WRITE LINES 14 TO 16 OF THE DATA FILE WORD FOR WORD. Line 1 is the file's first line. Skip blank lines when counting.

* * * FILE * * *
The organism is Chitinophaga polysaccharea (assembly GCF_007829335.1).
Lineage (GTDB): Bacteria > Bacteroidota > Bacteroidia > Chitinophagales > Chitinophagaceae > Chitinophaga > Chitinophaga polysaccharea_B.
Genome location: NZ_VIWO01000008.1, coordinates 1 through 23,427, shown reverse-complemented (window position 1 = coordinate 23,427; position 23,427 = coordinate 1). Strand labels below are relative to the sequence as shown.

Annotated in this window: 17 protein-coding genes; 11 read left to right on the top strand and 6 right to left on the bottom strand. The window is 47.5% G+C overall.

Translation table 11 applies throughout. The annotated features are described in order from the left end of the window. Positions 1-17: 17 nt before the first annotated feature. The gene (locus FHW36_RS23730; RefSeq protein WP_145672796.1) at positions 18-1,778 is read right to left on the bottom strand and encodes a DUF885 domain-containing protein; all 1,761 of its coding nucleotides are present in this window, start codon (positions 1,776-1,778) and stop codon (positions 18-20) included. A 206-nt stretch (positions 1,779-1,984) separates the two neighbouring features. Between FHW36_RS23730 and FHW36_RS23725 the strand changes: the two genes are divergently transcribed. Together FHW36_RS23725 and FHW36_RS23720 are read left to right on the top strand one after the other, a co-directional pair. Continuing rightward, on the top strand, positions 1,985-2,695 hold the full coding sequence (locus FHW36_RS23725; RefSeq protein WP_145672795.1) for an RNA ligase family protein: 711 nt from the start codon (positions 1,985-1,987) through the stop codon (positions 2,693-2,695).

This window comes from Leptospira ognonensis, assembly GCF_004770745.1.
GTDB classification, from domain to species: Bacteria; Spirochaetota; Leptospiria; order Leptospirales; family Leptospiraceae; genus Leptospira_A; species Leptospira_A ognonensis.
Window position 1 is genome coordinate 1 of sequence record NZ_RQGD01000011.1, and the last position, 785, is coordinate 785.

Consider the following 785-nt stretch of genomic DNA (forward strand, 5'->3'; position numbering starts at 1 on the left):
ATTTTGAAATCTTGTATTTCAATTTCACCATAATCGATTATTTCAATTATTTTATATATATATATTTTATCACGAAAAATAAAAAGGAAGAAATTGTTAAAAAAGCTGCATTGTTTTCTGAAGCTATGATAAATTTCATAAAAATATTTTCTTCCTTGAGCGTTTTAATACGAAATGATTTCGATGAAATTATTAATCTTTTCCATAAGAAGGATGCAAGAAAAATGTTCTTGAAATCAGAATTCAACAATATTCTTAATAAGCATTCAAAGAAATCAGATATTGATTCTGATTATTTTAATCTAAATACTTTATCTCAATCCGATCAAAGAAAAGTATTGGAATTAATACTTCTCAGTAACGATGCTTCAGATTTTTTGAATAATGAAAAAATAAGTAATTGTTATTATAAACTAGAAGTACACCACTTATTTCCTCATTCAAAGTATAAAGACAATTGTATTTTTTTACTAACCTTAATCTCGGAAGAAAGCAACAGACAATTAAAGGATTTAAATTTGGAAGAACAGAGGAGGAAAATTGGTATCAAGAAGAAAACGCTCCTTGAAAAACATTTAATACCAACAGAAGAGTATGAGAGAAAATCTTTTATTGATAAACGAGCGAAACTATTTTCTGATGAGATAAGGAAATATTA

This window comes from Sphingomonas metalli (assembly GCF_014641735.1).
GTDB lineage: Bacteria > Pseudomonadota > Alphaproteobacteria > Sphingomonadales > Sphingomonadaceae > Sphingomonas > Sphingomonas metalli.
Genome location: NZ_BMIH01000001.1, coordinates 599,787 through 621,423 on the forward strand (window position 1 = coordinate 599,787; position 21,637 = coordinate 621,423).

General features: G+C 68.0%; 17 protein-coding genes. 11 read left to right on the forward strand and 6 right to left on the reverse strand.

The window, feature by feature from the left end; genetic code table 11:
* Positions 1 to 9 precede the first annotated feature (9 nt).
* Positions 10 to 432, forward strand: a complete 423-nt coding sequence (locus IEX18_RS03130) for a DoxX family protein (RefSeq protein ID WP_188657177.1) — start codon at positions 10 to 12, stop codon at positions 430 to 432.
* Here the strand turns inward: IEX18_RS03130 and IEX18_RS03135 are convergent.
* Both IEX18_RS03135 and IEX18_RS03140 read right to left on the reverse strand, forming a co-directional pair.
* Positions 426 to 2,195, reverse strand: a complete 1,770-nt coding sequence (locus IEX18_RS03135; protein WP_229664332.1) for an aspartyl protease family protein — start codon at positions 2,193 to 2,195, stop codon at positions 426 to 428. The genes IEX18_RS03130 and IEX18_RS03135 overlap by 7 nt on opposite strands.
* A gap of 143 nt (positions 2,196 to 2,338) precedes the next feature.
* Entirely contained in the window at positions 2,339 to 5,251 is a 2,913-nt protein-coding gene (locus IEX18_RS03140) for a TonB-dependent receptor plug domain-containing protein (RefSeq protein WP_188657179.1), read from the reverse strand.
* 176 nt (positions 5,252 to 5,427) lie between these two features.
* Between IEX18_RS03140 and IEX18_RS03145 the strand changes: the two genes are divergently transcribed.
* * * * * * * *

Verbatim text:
General features: G+C 68.0%; 17 protein-coding genes. 11 read left to right on the forward strand and 6 right to left on the reverse strand.

The window, feature by feature from the left end; genetic code table 11:
* Positions 1 to 9 precede the first annotated feature (9 nt).